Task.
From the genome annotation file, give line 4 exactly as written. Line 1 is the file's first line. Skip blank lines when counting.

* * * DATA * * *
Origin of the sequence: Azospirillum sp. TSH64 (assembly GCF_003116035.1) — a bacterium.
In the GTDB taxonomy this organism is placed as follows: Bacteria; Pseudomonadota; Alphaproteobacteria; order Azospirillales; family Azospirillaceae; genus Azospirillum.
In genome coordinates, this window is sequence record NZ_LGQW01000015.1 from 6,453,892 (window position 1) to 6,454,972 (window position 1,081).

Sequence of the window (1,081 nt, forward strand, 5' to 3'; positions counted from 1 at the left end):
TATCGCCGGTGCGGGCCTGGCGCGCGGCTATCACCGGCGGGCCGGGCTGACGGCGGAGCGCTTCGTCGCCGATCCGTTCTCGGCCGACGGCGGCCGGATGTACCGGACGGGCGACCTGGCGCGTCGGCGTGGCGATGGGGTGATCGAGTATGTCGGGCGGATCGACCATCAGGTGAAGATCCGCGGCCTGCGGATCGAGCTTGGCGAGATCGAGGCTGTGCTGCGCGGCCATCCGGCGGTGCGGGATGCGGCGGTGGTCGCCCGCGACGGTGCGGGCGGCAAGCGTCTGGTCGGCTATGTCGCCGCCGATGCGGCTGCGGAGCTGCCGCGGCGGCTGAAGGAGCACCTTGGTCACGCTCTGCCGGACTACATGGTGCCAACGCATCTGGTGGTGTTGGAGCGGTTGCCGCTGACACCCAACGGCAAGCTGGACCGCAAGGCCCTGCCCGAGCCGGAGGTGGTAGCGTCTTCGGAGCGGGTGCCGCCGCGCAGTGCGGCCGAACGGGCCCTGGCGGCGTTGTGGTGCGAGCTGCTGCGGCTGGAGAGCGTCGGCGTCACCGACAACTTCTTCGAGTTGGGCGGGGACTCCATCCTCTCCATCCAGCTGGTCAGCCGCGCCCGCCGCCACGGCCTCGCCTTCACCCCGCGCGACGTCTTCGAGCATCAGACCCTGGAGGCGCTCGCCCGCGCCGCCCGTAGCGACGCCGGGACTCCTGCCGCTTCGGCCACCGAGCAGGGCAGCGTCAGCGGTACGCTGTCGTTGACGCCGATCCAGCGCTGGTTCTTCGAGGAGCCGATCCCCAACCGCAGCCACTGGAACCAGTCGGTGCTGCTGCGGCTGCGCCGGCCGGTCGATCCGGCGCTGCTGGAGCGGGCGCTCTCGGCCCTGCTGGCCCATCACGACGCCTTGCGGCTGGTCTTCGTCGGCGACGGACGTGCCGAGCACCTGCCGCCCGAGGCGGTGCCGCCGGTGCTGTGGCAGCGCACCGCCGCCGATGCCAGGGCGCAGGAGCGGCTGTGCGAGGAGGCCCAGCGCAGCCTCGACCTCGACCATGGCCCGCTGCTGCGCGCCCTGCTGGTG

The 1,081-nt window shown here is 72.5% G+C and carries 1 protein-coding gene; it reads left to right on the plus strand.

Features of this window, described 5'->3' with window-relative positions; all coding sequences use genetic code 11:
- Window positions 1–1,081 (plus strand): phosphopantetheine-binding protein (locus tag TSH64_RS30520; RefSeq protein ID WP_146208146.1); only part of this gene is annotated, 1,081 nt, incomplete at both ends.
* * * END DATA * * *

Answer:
Sequence of the window (1,081 nt, forward strand, 5' to 3'; positions counted from 1 at the left end):